Despite the blood and guts, much of Alien's power at the time came from Scott's deliberate pacing and his clever nurturing of the sense that no one on the Nostromo was safe. His casting of Sigourney Weaver (her first major film role) as the movie's hero was a masterstroke. In Dan O'Bannon's and Ronald Shusett's (Total Recall) script, none of the characters (referred to only by their last names) are necessarily male or female, and the screenwriters noted that a couple of them might be cast as women. No one expected Ripley to be one of those characters. Audiences were no better prepared for a female hero of Ripley's strength and substance. As a result, they first attached themselves to Kane as the story's hero, and then to Dallas. By the time those characters met their respective demises, there was the terrifying sense that anything could happen. Scott, meanwhile, had laced the first half of the film with clever hints that Ripley was indeed the hero. Most notable is the scene in which Dallas and Lambert bring the injured Kane back to the Nostromo. Ripley's refusal to open the airlock because it is both illegal and a danger to the rest of the crew is purely pragmatic. And the heroes of these films, like Kenneth Tobey's Captain Hendry in The Thing from Another World (1951), are nearly always pragmatists, the middle ground between the emotionalists (Lambert) and cold rationalists (Ash) around them. Ripley is Hendry all over again, made fresh by her gender and our culture's hesitance to associate pragmatic leadership with a woman. Scott used casting to defy audience expectations much the way Alfred Hitchcock did by killing off Janet Leigh in Psycho. It's a brilliant manipulation that transcends the monster-movie script, and makes Alien no simple science fiction/horror film. It was so effective that Ripley established a new brand of hard-assed, competent heroine so often copied in the intervening decades that, when watching Alien today, one must look through the lens of historical context to appreciate how ground-breaking both the character and Weaver's performance were, as well as how crucial both are to the movie's overall emotional and visceral impact. Ridley Scott thought he was making a B-movie on an A-movie budget, but his meticulous sense of style and the gender twist he wove so cleverly into the movie's soul have made it one of the most significant and influential genre movies of the 1970s.
This new two-disc Collector's Edition of Alien presents the same transfer and extras as those on the first two discs of The Alien Quadrilogy box set. Disc One contains two versions of Alien. The first is the 117-minute cut that was seen in theaters in 1979; the second is a 116-minute director's cut assembled by Ridley Scott in 2003. Scott provides an insert essay explaining that he's always been happy with the original theatrical cut, and has never had a desire to produce an alternate version. The 2003 cut is basically a sop to fans and Fox, created by Scott out of the kindness of his heart. He began by inserting previously deleted scenes into the original theatrical cut but found it too great a disruption to the film's pacing, so other scenes were removed to make room for the new material. Hence the shorter running time. The 1979 version is, as Scott asserts, still the version to see (one particular scene in the 2003 cut slows the film's finale terribly), but the minute differences in the new cut make a decent study in the effects of precise editing. The restoration of all source elements that took place in advance of this DVD release and the construction of the new version of the film paid off in spades, though. The 2.35:1 anamorphic image is magnificent. There's no sign of dirt or damage, colors are perfectly rendered, blacks solid, shadow-detail suitably deep and nuanced. And just try and find the slightest bit of haloing from edge enhancement…go on, I dare you. The overall look of the transfer is gorgeous, pristine celluloid. If only all films could look this way on DVD (and, remember, we're talking about a movie released in 1979).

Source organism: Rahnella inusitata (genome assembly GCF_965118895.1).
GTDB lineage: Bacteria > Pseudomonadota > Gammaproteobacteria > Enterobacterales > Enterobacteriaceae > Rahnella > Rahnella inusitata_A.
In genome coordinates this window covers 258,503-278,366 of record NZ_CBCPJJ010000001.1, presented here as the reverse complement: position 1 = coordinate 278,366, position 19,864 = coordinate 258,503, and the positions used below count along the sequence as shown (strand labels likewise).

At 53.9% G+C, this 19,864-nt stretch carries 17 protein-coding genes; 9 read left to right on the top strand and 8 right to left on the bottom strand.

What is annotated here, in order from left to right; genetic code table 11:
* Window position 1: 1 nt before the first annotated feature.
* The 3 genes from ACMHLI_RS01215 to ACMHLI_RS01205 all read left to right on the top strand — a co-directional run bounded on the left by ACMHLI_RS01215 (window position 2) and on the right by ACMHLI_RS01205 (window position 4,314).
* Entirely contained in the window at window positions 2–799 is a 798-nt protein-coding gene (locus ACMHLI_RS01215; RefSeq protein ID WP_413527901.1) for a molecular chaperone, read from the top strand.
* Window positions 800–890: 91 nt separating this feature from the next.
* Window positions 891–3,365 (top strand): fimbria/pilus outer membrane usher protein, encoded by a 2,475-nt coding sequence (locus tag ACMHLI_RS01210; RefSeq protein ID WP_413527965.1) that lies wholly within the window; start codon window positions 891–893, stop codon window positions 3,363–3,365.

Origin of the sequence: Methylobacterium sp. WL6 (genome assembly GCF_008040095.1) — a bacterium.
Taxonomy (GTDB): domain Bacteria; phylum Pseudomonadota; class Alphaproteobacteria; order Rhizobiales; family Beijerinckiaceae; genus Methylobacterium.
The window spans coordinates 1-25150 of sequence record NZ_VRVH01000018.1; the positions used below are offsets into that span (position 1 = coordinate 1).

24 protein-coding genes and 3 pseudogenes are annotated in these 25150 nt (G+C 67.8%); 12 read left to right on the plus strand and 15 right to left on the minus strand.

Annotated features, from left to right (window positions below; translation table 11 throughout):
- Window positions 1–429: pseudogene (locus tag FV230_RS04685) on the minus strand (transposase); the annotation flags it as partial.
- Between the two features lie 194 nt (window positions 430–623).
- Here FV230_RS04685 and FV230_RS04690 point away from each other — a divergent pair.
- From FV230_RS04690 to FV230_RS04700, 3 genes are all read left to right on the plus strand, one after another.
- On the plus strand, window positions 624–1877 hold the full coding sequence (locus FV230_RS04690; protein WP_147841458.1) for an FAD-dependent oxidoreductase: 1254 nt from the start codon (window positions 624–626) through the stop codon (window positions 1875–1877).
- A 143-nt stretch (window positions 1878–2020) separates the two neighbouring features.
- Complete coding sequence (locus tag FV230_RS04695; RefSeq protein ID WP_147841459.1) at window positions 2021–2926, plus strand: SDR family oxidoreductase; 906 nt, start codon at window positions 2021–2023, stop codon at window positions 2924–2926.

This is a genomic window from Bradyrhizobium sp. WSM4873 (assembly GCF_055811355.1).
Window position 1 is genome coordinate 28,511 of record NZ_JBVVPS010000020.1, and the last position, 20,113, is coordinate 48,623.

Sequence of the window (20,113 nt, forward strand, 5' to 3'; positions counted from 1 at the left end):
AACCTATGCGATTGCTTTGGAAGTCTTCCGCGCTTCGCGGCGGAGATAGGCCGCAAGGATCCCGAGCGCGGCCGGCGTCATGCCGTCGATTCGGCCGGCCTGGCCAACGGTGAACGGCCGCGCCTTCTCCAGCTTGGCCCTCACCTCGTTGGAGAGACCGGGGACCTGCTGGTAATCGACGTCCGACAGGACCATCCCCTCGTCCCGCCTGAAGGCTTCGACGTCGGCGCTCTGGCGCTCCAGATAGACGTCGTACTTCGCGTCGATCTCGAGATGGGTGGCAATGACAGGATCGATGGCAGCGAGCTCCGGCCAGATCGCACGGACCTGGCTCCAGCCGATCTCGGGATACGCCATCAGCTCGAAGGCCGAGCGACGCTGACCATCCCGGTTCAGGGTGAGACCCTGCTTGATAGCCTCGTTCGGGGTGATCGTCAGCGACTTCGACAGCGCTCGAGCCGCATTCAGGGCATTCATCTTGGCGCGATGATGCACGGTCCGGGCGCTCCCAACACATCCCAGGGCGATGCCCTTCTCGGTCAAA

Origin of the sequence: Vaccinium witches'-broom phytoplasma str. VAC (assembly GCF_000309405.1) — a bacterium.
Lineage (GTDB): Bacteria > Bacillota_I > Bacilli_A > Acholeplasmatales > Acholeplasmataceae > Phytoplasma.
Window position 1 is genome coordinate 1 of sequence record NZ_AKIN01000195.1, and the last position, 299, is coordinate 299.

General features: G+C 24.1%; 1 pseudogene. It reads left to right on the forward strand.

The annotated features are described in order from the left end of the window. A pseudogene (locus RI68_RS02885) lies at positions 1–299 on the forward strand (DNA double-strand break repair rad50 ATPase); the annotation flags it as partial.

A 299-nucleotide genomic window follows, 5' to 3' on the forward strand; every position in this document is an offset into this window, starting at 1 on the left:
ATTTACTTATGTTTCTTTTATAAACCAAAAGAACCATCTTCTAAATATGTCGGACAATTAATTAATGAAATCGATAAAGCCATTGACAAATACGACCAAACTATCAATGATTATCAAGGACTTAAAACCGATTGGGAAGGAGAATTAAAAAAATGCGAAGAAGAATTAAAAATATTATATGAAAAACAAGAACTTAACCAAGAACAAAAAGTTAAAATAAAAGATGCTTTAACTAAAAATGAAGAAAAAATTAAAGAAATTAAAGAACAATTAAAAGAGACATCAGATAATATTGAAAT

Audio options are Dolby 5.1 and DTS surround, both in English, as well as 2-channel mono in Spanish. Both surround tracks are only limited by the age of the source material. They're excessively clean and detailed with a natural soundscape. There's even some strong use of directional panning. The track doesn't have quite the low-end punch we've become accustomed to in modern action filmmaking, but leveling that observation as a complaint would be entirely unreasonable. When assessed as a soundtrack for a 25-year-old film, both the Dolby and DTS offerings exceed expectations.